Bluesdays’ J.C. Smith barely escaped Russia after invasion

J.C. Smith smiles during his Aug. 9 Bluesdays performance at Palisades Tahoe.
Tim Parsons / Tahoe Onstage

A bluesman’s luck worked out one time for J.C. Smith, who managed to exit Russia after that country invaded Ukraine.

Smith was at the midway point of his 10th Russian tour when the United States government instructed its citizens to immediately leave the country. A 20-hour trip to a Moscow airport became tense when Smith was noticed by Russian police.

“I did get hassled when I was on the train coming back,” Smith said. “Two train officers were standing in front of my car and I had a nonalcoholic beer. So I walk back to my room on the train and they go, ‘Give me your passport,’ and they started taking down all this information. They said you can’t drink alcohol on the train. I said, ‘I’m not, it’s non-alcohol.’ He starts looking at it and starts writing down some more stuff. Then he goes, ‘Don’t drink on the train, and good luck!’ When he said good luck it sent chills up my spine. Good luck for what? I’m just sitting here on the damn train trying to get out of here. A little after that, that woman (Brittney Griner) got arrested.”

Griner has been imprisoned since Feb. 17. The American is known worldwide as a professional basketball star who played for Phoenix in the WNBA and UMMC Ekaterinburg in Russia. While Smith also might be considered a public figure, the unassuming profession of blues artist might have helped him return home. Griner would be more valued in negotiations of a potential prisoner exchange between the two countries.

There was much concern for Smith, whose wife booked four airline tickets for him to get out of Russia. The first choice, Finland, was canceled, then a flight to Turkey was in doubt. Smith was able to fly to Qatar and then to San Francisco. He lives in San Jose.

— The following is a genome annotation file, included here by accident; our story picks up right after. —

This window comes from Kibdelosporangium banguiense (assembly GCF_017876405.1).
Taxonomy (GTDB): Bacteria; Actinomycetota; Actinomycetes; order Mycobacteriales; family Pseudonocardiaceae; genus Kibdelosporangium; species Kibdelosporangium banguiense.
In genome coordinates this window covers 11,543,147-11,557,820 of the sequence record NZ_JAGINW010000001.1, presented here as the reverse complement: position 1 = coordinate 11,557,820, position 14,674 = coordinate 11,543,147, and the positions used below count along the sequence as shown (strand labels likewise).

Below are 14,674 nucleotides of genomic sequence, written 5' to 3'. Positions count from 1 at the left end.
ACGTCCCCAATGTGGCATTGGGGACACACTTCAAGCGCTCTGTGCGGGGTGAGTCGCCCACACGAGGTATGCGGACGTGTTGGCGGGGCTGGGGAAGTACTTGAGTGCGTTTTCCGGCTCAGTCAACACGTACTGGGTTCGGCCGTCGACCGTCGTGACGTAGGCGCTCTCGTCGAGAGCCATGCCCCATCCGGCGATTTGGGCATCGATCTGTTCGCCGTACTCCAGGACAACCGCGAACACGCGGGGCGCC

Before arriving in Moscow, Smith had performed for a week on the exclusive Caribbean island Mustique, along with Joe Louis Walker and Kenny “Blues Boss” Wayne. Among the wealthy island hosts was Mick Jagger, who questioned the timing of Smith’s Russia tour.

“People were saying don’t go,” Smith said. “But it was my 10th tour there and I have this great tour manager, so I just said, ‘Yeah, they’re just posturing. We’ll be OK.’ We played all of Siberia and we didn’t hear anything, but I’d get messages from home about what was going on and how it was looking scary and all. About the sixth day of my tour, we were going to go to Moscow. I went downstairs for breakfast and the keyboard player had tears in her eyes.”

Smith has played more than 200 shows in Russia and has close friendships with the native musicians who’ve backed him onstage.

“(One of the band members) said, ‘They invaded.’ And all of a sudden there was a dark cloud. They said they hate this. They are not in favor of any kind of war. And I was there (in 2014) when they invaded Crimea, too. We were driving to Moscow. By the time we got there, there were protests and those 1,700 people got arrested. We heard they were offering a 14- to 15-year sentences for anybody who speaks out against the war. It was bad.”

But Smith’s tour continued for six more days, despite his wife urging him to come home.

“When you are an American touring in Russia, you are kind of high-profile,” Smith said. “I’ve been going there a long time. There’s billboards and those long banners in front of concert halls. So, it’s pretty high profile. (Officers) asked about me one time when I was playing this one venue and I was playing with an orchestra. They said, ‘Who is this guy?’ ‘Oh, he’s just a musician whose touring through,’ and they left it at that. It could have gotten hairy and that’s why I’m not so enthused about going back unless there’s a regime change because they’re reaching and doing all this other stuff and if you seem to be high profile you could be in some trouble.”